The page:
Vol. 1, No. 2
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Period décor defines Grace Kelly’s childhood home
The house that Jack built father of future Hollywood star and Oscar-winner Grace, whose style and ethereal beauty would come to define rom the slate roof to the classiness in post-war Amerimullioned windows to ca. She was a child of East the French doors, Falls -- Irish Catholic, Raven imposing colonial façade and Hill student, worshipper at Georgian entry, the house St. Bridget’s and budding star that John (Jack) B. Kelly of stage and screen. She got built for his wife and four her start at the Old Academy children in 1925 marked the Playhouse. Her uncle, corner of Henry Av. -- then a Pulitzer prize-winning playtwo-lane road -- and W. Coul- wright George Kelly, lived at ter St. Alden Park and would influKelly was a Democratic ence her acting career. party operative when Grace’s movie stardom Philadelphia Democrats were alone would have earned her on the outside looking in. He childhood home recognition by was chair of Democratic City the Pennsylvania Historical Committee, President of the Commission, as the plaque Fairmount Park Commission, outside attests. But it took a one-time candidate for may- her marriage to the highly elior, a three-time Olympic row- gible Prince Rainier III of ing Gold medalist, and the Monaco on the French Riviera father of a future Olympic to catapult her from Hollyrower John B. Kelly, Jr., or wood queen to real-life “Kell.” He also was founder of princess. The nation was Kelly for Brickwork. Kelly’s entranced. No fairy tale or Prince Albert and Father John Kelly (no relation to Princess Grace’s family) as the former leader of St. Bridget’s Roman bricks built the house. (Continued on page 9) Above all, he was the Catholic Church on Midvale Av. blesses the newly renovated home.
by John T. Gillespie
Overview: Your 2019 Property Tax Assessment by Todd Baylson Chair, EFCC Zoning Committee
s promised at the EFCC’s May 14th General Membership Meeting, here is an overview of the main topic that night – the City of Philadelphia’s property tax reevaluation process. Many thanks to Josh Cohen of Councilman Curtis Jones, Jr.’s office, and Lois Kang of Councilman David Oh’s office for joining us to brief the membership on this subject. Every year the City’s Office
of Property Assessment sends homeowners a letter describing their annual assessment -the value of the property according to the City office for real estate tax purposes. The tax rate, currently 1.3998 percent, is multiplied by the assessed value to determine the real estate taxes owed. More than a few homeowners in East Falls opened their 2019 property assessments to find that the City claims their homes are worth more than they had expected. Observers have suggested that across the City values increased an
average of 10.5 percent from 2018 to 2019. The Inquirer reports that owners in 48 out of Philadelphia’s 57 neighborhoods have seen their assessments rise. Some neighborhoods, such as Brewerytown and Strawberry Mansion, saw an average increase of more than four percent, while Point Breeze saw a 43 percent increase in the median assessed value. Additionally, the Mayor has proposed an increase in the tax rate to raise additional revenue, although the amount of increase is not certain and (Continued on page 11)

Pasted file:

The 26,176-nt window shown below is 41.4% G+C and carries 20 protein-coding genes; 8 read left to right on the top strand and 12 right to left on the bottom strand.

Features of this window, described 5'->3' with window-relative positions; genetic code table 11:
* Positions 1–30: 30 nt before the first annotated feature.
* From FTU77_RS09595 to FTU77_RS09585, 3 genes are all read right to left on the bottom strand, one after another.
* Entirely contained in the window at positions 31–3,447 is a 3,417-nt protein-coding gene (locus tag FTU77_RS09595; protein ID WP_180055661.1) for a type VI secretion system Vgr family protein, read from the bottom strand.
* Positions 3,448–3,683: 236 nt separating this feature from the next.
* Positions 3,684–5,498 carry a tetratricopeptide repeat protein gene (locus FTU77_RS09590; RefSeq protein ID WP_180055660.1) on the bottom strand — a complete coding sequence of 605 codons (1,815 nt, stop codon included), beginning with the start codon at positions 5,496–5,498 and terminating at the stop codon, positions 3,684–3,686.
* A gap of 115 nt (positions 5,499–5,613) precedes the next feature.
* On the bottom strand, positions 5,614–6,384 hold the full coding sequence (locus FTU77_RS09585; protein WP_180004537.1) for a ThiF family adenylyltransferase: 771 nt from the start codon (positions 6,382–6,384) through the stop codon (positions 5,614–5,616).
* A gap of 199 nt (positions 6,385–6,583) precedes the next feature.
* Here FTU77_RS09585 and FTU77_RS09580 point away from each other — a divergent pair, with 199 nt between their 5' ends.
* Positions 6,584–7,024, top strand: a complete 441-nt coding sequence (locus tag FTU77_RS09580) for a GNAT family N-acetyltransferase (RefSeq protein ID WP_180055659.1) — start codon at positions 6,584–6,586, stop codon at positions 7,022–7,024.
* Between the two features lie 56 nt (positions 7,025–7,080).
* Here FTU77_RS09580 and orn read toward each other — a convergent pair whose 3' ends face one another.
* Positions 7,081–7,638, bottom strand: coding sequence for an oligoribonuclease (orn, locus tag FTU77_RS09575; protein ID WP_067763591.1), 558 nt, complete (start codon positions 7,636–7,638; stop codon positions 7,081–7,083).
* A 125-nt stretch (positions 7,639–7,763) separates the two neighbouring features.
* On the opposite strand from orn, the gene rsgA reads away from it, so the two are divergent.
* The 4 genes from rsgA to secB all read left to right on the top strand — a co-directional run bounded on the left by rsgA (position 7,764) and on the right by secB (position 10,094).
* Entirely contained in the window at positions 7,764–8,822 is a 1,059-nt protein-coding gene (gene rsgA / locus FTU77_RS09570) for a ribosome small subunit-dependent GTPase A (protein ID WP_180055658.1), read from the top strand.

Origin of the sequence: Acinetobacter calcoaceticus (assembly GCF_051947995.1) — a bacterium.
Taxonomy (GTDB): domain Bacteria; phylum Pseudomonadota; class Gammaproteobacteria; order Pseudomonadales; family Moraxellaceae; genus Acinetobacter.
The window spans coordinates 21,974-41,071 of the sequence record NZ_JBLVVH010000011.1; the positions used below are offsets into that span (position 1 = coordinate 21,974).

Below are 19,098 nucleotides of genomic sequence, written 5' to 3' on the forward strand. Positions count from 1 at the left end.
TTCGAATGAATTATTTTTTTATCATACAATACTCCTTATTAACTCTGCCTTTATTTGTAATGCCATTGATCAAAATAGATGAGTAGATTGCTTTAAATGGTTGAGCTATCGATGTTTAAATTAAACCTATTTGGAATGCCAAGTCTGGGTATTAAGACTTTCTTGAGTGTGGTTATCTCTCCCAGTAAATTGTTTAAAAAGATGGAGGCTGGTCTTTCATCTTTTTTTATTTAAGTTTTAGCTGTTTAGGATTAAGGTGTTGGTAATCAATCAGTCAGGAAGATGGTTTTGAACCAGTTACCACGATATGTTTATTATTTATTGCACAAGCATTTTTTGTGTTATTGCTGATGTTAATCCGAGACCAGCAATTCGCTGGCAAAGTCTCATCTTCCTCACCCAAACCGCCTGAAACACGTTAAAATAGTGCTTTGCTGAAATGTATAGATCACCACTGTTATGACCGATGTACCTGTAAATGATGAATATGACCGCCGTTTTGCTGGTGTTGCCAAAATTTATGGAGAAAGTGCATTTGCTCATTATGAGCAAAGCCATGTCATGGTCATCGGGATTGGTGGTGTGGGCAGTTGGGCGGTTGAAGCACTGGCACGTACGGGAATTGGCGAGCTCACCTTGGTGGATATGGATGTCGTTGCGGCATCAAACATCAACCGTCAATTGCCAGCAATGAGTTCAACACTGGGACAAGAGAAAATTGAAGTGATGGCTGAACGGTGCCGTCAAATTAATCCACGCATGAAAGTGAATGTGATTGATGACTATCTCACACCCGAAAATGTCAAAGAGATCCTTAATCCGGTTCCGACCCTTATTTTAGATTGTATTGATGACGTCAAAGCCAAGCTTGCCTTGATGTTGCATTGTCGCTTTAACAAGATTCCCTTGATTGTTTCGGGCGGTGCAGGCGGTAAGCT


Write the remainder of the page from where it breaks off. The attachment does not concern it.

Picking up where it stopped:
Ahead on the EFCC agenda: Sat., June 9, all day East Falls Flea Market & Festival Inc. EF Farmers Market McMichael Park
Mon., June 11, 7 pm General Membership Meeting Nominations of officers EF Presbyterian Church Vaux St. and Midvale Av.
Wed., June 20, 7 pm Zoning Committee Meeting Tuttleman Building, Jefferson University School House Ln. and Vaux St.
Farmers Market added to EF Flea Market & Festival
or the first time ever, the East Falls Flea Market and Festival has teamed up with the East Falls Farmers Market for one big bash on Saturday, June 9 in McMichael Park. In addition to the professional vendors and community residents setting up tables and the EFCC’s beer garden, the Farmers Market vendors will move for this date only from its usual site under the Twin Bridges to McMichael St. “Our hope is that by being in one location we will make it more convenient for our visitors to enjoy the wide variety of goods and food displayed by the Flea Market & Festival and the Farmers Market,” said Mary Alice Duff, Vice President of Events for the EFCC. “Both of our events have grown year by year, and we see a great opportunity to work together to make it easier for people who want to take advantage of both events being in one location for
the day.” The Flea Market and Festival will feature more than 100 unique vendors selling furniture, home goods, jewelry, accessories, clothing, handbags and children’s items. A number of food vendors have signed on. Activities for children will keep everyone busy, including those set up to raise funds for the Friends of Mifflin. Local residents interested in vending can send an to email maryalice.duff@gmailcom. Follow the June 9th Facebook event page as the EFCC and Farmers Market add vendors and activities. Local residents interested in vending can send an email to email@example.com. Follow the June 9th Facebook event page as the EFCC and Farmers Market add vendors and activities and check out the Phila. Flea at the McMichael Park page on Facebook.
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